Arizona's Samajie Grant envisions serving his country - Tucson News Now

Arizona's Samajie Grant envisions serving his country

Samajie Grant has nine career touchdown receptions for Arizona. (Photo courtesy of Arizona Athletics) Samajie Grant has nine career touchdown receptions for Arizona. (Photo courtesy of Arizona Athletics)
TUCSON, AZ (Tucson News Now) -

University of Arizona receiver Samajie Grant is going to be a four-year starter, a senior who has 123 career catches.

He hasn't been an all-star, but he's been a productive part of coach Rich Rodriguez's offense. He likely will be one of the leaders on the 2016 Wildcats. But as he prepares for his final go-round in cardinal and navy, he's self-aware enough to know this might be his last go-around in football, period.

Grant is 5-foot-9, and while vertically challenged receivers can make it in the NFL, it's a league placing a greater priority of size and length at wideout.

"I definitely have NFL aspirations," Grant said Wednesday as the Wildcats reported to fall camp. "But since I've been a kid, I've never really looked at playing football as just a way to go to the NFL. I'm always played it because I love it."

Besides, he has a backup plan to go from offense to a form of defense.

As in defending the country.

"I've always wanted to go into the Army," said Grant, adding he's not much into any particular political flavor. "I wanted to go to the Army before I came here. ... I definitely want to do that."

Even as a kid, he said, he had Army ambitions, playing soldier with toy guns, before he ever dreamed of playing in the NFL.

"Even when I was little, my dad used to work me and my brother 24/7," Grant said. "I always had that work ethic. And I always liked physical things."

As a college player, Grant has been a football hero of sorts, but the dedication and sacrifice to his team isn't his highest calling.

"I feel like the people in the Army, they're the heroes," he said. "I look up to them more than I look up to my favorite NFL football player. That's why I've always liked to do that."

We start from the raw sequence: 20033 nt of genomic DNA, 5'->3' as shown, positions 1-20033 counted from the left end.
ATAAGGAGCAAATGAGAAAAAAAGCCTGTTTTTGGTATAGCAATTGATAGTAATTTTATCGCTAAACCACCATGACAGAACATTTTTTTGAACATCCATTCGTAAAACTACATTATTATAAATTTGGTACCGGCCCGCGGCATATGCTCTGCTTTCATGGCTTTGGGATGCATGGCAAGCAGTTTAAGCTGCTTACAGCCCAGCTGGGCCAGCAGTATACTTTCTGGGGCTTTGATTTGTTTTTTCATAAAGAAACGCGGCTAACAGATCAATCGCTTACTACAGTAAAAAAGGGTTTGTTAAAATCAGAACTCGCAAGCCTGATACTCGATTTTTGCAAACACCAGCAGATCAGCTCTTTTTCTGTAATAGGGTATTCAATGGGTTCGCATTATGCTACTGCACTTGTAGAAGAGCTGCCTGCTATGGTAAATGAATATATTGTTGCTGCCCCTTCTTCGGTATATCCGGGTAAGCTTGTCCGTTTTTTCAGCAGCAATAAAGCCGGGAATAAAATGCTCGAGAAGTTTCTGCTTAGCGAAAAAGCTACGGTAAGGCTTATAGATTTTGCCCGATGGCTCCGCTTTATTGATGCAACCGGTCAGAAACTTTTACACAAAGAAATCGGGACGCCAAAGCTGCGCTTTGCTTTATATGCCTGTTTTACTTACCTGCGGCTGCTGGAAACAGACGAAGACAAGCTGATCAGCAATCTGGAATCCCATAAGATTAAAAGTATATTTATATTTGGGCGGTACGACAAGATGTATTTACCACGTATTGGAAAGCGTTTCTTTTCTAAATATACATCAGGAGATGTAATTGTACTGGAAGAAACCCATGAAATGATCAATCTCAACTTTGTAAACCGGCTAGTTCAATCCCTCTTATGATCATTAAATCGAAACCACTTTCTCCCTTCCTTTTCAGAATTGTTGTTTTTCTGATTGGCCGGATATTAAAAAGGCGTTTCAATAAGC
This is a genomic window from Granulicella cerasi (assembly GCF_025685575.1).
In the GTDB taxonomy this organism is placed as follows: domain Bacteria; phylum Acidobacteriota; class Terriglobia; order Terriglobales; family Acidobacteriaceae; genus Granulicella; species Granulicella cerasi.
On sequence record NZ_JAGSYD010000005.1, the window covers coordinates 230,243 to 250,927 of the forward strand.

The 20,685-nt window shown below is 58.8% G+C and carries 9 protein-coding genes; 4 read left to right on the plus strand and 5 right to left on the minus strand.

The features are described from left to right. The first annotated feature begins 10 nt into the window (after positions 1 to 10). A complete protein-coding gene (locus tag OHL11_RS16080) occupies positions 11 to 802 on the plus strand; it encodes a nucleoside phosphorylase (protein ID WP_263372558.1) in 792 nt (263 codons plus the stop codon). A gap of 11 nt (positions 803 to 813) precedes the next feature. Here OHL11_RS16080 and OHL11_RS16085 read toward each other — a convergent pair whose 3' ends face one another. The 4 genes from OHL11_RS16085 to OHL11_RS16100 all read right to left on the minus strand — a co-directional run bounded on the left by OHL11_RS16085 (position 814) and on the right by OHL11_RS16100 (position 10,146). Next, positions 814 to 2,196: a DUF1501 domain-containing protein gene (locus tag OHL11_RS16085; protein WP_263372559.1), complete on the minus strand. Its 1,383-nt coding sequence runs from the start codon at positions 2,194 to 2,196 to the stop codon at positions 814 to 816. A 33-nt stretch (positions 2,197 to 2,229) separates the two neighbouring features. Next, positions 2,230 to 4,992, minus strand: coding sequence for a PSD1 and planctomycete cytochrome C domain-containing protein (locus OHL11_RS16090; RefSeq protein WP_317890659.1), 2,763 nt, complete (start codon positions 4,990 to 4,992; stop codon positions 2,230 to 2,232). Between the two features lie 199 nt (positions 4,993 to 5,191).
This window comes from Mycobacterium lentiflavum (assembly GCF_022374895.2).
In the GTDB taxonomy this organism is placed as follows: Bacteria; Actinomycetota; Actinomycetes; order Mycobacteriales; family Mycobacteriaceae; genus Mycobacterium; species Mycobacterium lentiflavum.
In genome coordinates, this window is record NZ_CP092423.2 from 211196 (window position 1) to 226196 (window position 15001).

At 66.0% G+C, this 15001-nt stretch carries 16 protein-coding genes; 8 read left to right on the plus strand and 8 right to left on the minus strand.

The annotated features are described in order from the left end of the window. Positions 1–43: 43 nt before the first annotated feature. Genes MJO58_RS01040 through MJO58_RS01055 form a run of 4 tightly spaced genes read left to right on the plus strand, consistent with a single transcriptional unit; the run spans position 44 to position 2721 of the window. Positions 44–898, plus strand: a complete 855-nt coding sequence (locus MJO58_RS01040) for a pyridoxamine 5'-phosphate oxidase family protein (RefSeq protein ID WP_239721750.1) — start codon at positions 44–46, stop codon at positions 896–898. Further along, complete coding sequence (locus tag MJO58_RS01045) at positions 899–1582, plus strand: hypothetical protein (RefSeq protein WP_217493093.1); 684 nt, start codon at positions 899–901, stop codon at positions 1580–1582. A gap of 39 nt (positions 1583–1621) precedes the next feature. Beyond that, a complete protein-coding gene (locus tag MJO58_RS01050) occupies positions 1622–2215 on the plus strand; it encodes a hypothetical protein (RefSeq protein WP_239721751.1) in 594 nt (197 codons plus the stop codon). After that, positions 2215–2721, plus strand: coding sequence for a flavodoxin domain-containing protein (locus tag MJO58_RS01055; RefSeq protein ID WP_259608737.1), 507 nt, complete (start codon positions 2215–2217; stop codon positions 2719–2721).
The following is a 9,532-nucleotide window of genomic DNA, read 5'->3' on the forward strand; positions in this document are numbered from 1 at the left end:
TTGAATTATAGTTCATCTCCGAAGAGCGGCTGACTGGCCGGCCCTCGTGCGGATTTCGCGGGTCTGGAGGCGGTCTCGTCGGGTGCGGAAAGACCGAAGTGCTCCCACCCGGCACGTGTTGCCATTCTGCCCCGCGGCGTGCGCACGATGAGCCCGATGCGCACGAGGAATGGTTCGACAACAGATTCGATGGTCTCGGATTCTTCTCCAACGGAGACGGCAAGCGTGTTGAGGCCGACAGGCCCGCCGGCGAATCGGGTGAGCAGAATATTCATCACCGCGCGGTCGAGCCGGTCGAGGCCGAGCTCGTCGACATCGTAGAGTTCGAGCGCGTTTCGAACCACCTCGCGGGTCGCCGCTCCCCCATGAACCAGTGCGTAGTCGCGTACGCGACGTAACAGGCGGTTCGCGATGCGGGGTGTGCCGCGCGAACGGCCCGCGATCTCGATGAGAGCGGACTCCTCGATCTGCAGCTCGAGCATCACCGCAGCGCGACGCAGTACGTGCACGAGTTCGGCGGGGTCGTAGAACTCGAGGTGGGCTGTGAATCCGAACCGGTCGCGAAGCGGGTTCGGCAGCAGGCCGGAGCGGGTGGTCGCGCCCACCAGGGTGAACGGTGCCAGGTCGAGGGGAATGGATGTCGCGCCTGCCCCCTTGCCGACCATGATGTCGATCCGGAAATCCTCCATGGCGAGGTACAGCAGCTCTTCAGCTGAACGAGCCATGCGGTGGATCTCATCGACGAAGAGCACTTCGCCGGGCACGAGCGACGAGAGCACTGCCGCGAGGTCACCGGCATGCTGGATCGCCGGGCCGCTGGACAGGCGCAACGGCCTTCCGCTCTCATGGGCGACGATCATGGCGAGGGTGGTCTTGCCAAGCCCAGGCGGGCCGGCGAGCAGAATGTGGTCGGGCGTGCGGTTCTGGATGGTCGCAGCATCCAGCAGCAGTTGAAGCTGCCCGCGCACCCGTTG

In the meantime, there is the matter of the 2016 season.

Grant caught 47 passes as a freshman, 45 for a career-high 718 yards and six touchdowns as a sophomore, and 31 for 301 yards last season, limited at various points by a knee injury, a concussion early against Arizona State and a season-opening suspension with two teammates for a violation of team rules.

"It didn't go the way I planned, but I don't think it was a bad season," he said of 2015, when Arizona finished with a 7-6 record after a New Mexico Bowl victory over New Mexico.

"It's a team thing. I couldn't do good if we didn't do good. I'm not mad, because it is kind of my fault because I was a junior, a leader, so I should have been more vocal. We all should have talked and we should have played as a team. Everybody wanted to be individuals and make themselves look good."

Grant and fellow senior Nate Phillips are expected to be the starting slot receivers, with senior Trey Griffey and junior Cam Denson, converting back to his natural position after playing cornerback for the past two seasons, as the outside receivers.

In the past, Grant might have deferred to his elders in terms of speaking up, but now he is that elder.

"This is my last chance to show people what I can do, and I'm actually able to be a leader and be more vocal this year and be able to speak," he said. "That definitely makes it more exciting going into this season."

He was recently on Instagram when he came across comments about how Arizona might struggle this season. The Cats were picked to finish fourth in the Pac-12 South in a poll of the league media. Which is where they were picked in 2014, when they ended up winning the division.

"Everybody who is supposed to be so diehard Arizona fans were like, 'I don't think I will watch a game this season. I'm disgusted,'" Grant said.

"That doesn't make me feel good that they're saying it, but it does give me a huge chip on my shoulder. For everybody to not think anything of us, that is what we like. That is exactly what happened my sophomore year."

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